To celebrate the International Women Day, let’s discover today Stephanie Ephraim a young feminist activist who is also a talented photographer. She will be showing her pictures at the exhibitions of the Alliance Française “Voices of Women” opening on Monday 12th March at 5pm.


Stephanie, can you tell us a little bit more about your background please?

Well, I have studied at Lycée Louis Antoine de Bougainville until year 13. While I was a student, I also was a rower, an athlete first and then a coach for younger girls. It was a very good experience, but in the same time I came through a lot of difficulties due to the fact that I was a woman.

These issues came up so strongly, that I started to get interested in issues of gender inequalities and that is how I became a gender activist. After my year 13, I registered at the Australian Pacific Technical College (APTC) to follow the community development courses. Then I started to be involved into women right actions, but I was just by myself, I didn’t join any organization.

I realized that on my own, I had so much more to learn, that is why I applied to many organization to work in this area. I was lucky enough to receive a positive answer, and to make my passion (women right) my daily job.

Recently I was granted a scholarship from a Canadian organization to follow a two year online training about women delivering young leaders program. The objective is to create feminist groups around the world to spread women right awareness. I will also have to attend several conferences in Vancouver.

During my studies, I started to take photos in 2015. Whenever I was posting my pictures online, I received a lot of good comments and I liked to see things under new or original angles. I got my own camera as a gift from a friend and I started to take more and more pictures. I have won several photography awards on various topics (Women in sports, traditional costume…).

According to you, how is the women situation in Vanuatu?

To me the principal problem is violence against women. Sexual violence, physical violence, emotional violence…Emotional violence is a really important part, even if most of the people ignore it because they think that is not really violence. For example, if there is a domestic fight, nobody will try to stop it because people think it is not their business, it is kind of a normal.

This violence isn’t only a problem because it is a violation of human rights, and no one wants or deserves to be a victim of violence. But it’s also a problem because it keeps women oppressed and stops them from accessing all of their other rights, like the right to work, the right to make decisions about their lives and the lives of their children, their access to good health, and their right to participate in community and political decision making. Because there is always a fear of violence.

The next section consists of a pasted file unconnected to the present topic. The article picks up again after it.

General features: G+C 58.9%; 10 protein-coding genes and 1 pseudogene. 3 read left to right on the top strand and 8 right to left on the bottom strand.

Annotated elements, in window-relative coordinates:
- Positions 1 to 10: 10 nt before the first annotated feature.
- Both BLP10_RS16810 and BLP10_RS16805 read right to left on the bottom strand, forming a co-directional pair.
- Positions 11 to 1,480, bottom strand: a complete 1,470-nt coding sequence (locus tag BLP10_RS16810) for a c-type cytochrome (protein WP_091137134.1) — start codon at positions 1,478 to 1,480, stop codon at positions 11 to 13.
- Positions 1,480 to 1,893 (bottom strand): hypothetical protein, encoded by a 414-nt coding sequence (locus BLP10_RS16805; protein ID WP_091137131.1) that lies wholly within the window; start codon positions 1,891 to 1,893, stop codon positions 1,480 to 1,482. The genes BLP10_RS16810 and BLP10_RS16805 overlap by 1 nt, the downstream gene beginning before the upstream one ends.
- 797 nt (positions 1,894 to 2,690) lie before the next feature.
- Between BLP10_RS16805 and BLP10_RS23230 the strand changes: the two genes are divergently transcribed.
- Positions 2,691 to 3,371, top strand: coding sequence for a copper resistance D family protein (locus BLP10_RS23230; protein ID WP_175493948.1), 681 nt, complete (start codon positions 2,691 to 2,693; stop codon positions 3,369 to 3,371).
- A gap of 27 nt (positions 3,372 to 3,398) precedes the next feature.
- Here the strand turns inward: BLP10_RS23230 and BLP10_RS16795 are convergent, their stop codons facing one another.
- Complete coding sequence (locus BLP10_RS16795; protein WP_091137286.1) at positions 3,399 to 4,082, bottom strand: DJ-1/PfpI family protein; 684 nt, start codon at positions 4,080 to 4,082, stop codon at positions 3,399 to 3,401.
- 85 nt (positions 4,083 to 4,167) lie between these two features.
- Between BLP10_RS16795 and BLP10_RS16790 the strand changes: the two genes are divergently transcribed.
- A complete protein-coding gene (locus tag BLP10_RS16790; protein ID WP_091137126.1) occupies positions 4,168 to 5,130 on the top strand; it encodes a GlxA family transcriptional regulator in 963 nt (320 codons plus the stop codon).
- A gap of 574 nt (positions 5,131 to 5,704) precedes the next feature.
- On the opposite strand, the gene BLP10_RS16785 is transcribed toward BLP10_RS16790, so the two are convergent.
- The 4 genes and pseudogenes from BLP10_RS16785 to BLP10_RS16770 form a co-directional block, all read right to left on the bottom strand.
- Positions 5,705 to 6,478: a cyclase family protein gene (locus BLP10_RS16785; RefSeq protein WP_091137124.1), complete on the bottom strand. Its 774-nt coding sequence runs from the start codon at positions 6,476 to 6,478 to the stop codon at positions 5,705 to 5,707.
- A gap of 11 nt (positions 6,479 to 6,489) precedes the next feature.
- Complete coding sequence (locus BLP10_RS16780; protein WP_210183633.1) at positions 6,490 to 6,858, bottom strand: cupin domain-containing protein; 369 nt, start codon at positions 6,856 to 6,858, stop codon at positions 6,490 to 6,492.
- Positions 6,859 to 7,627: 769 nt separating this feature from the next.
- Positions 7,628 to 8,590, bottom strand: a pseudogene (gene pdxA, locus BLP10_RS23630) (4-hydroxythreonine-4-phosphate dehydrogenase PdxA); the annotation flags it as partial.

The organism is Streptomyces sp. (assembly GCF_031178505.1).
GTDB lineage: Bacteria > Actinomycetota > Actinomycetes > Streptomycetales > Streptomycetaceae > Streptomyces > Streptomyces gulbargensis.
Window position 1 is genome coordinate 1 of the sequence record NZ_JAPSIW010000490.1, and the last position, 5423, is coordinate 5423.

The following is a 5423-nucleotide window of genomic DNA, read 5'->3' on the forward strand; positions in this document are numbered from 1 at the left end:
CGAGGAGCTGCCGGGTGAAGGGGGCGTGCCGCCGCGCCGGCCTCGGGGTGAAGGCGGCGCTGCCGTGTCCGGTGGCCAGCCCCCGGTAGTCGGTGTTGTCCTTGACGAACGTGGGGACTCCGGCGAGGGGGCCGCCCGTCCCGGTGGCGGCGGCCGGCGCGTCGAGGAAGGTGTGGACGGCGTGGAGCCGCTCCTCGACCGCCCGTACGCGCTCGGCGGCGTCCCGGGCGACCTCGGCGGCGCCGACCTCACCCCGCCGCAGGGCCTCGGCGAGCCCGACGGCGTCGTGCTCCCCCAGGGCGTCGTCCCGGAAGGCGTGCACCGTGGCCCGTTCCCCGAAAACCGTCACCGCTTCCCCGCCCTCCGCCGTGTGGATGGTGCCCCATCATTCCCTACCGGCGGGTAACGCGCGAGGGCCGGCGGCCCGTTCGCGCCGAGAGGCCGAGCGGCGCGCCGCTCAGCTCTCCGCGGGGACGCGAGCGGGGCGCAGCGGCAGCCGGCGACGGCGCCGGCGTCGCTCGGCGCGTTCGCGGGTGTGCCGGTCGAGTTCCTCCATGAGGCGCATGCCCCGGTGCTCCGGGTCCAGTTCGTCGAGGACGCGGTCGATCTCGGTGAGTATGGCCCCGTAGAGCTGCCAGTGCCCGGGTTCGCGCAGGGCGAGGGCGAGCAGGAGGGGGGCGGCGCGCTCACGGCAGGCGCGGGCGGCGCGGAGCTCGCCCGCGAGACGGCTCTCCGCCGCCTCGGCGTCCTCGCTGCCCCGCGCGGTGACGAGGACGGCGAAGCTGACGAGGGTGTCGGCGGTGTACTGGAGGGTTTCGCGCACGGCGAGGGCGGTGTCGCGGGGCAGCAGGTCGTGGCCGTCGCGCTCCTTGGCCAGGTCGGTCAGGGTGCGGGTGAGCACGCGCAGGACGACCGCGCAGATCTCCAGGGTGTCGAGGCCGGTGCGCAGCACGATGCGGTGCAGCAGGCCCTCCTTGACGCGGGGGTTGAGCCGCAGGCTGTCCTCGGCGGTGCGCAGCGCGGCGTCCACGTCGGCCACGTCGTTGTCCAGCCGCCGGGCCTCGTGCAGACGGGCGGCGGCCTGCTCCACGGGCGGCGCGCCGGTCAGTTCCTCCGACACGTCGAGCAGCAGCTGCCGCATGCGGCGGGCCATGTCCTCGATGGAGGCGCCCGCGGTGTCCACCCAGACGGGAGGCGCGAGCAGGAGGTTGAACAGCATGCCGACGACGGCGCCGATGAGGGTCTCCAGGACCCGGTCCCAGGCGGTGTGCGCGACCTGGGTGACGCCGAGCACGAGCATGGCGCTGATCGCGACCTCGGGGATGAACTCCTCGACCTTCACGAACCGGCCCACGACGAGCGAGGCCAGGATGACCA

What really shocks me as well is to see how women are neglected into the decision making process, particularly in the islands. They are doing a lot of work, they are often the first to get up in the morning and the last ones to go to bed at night. But in the same time, they are not acknowledged for what they are doing. On the other hand, there is a big difference with men. Men take all the decisions, they suffer less from violence and they receive more benefits from works. It is so unfair.

However I don’t think there is such a big difference between islands and city about how the women are treated. Their role at home don’t change that much.

According to you how the situation could be improved?

I think that government and all the associations or organizations have to work together to fight these issues. Everybody has to speak the same language about these issues (even though that could be in vernacular, Bislama, French or English) and to understand the same issues. If so, then nobody could deny the reality of the problem and would realize the necessity for actions.

What is the biggest achievement you are proud of?

(Take a short time to think) Well, I am very proud to have found a job where I can fight for women rights, because it was my passion when I was younger. And I was hungry to know more, to study more cases, to do more, in order to help the mamas, the sisters, the aunties, the pikininis of Vanuatu to have a happier future.

Thanks to Stephanie for your time and good luck with your career.
More information:
Stephanie’s photography:
Alliance Française Exhbiition:

This article was originally published in the Vanuatu French Embassy website